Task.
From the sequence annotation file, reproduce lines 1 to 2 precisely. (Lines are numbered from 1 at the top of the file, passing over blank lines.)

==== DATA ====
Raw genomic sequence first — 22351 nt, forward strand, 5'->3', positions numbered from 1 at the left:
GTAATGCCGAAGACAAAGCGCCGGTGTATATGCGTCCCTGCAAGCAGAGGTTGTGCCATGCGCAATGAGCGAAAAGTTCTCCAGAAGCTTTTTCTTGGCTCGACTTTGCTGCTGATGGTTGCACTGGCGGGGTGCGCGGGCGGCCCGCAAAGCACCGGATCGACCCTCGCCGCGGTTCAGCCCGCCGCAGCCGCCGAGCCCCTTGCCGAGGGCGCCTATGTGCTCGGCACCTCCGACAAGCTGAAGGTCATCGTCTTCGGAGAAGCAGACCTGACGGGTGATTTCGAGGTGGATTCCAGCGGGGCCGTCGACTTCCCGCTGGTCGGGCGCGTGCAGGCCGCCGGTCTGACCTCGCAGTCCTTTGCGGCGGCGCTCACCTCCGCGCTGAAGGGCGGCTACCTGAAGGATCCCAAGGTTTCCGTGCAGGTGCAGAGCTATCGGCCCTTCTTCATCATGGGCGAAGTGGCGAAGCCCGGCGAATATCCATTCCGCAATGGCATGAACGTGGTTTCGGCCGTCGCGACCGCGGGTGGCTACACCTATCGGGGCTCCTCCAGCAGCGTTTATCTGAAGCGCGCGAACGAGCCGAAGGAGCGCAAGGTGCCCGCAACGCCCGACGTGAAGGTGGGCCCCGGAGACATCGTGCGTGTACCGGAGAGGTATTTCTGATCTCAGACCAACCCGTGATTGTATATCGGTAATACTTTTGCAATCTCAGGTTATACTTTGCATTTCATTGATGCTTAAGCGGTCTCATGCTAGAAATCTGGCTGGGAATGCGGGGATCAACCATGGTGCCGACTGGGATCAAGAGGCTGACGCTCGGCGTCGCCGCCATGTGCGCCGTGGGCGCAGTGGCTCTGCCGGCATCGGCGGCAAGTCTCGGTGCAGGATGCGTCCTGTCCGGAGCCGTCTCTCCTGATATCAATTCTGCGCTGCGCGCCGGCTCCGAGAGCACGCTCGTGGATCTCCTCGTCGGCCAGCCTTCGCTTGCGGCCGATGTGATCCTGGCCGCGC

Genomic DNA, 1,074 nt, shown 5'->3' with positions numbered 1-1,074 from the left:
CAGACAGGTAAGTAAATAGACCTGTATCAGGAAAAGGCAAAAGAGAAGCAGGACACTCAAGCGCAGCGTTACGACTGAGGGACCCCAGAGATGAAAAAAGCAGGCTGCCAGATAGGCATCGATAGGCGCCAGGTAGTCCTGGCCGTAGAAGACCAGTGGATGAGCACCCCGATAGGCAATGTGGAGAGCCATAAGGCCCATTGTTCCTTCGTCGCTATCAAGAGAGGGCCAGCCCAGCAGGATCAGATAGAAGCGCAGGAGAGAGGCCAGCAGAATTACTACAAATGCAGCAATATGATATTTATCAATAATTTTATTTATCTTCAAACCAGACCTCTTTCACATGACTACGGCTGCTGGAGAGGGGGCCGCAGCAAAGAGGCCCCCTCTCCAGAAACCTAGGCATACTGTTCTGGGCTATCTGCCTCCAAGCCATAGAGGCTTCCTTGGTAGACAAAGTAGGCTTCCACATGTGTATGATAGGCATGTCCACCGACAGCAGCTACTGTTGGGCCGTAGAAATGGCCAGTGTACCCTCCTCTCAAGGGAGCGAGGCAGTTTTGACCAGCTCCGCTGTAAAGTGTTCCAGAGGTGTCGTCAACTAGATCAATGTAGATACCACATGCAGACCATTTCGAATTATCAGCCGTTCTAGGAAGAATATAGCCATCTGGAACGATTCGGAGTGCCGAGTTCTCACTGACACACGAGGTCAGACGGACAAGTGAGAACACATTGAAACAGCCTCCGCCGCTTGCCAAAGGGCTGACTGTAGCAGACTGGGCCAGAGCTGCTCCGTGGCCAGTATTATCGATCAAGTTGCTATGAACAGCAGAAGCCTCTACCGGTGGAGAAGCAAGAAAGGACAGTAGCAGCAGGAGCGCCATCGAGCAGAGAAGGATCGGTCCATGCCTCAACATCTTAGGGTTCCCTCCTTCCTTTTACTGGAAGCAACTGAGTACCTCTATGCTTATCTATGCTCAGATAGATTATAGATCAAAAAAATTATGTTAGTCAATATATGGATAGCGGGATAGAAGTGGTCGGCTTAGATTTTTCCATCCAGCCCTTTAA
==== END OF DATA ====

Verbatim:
Raw genomic sequence first — 22351 nt, forward strand, 5'->3', positions numbered from 1 at the left:
GTAATGCCGAAGACAAAGCGCCGGTGTATATGCGTCCCTGCAAGCAGAGGTTGTGCCATGCGCAATGAGCGAAAAGTTCTCCAGAAGCTTTTTCTTGGCTCGACTTTGCTGCTGATGGTTGCACTGGCGGGGTGCGCGGGCGGCCCGCAAAGCACCGGATCGACCCTCGCCGCGGTTCAGCCCGCCGCAGCCGCCGAGCCCCTTGCCGAGGGCGCCTATGTGCTCGGCACCTCCGACAAGCTGAAGGTCATCGTCTTCGGAGAAGCAGACCTGACGGGTGATTTCGAGGTGGATTCCAGCGGGGCCGTCGACTTCCCGCTGGTCGGGCGCGTGCAGGCCGCCGGTCTGACCTCGCAGTCCTTTGCGGCGGCGCTCACCTCCGCGCTGAAGGGCGGCTACCTGAAGGATCCCAAGGTTTCCGTGCAGGTGCAGAGCTATCGGCCCTTCTTCATCATGGGCGAAGTGGCGAAGCCCGGCGAATATCCATTCCGCAATGGCATGAACGTGGTTTCGGCCGTCGCGACCGCGGGTGGCTACACCTATCGGGGCTCCTCCAGCAGCGTTTATCTGAAGCGCGCGAACGAGCCGAAGGAGCGCAAGGTGCCCGCAACGCCCGACGTGAAGGTGGGCCCCGGAGACATCGTGCGTGTACCGGAGAGGTATTTCTGATCTCAGACCAACCCGTGATTGTATATCGGTAATACTTTTGCAATCTCAGGTTATACTTTGCATTTCATTGATGCTTAAGCGGTCTCATGCTAGAAATCTGGCTGGGAATGCGGGGATCAACCATGGTGCCGACTGGGATCAAGAGGCTGACGCTCGGCGTCGCCGCCATGTGCGCCGTGGGCGCAGTGGCTCTGCCGGCATCGGCGGCAAGTCTCGGTGCAGGATGCGTCCTGTCCGGAGCCGTCTCTCCTGATATCAATTCTGCGCTGCGCGCCGGCTCCGAGAGCACGCTCGTGGATCTCCTCGTCGGCCAGCCTTCGCTTGCGGCCGATGTGATCCTGGCCGCGC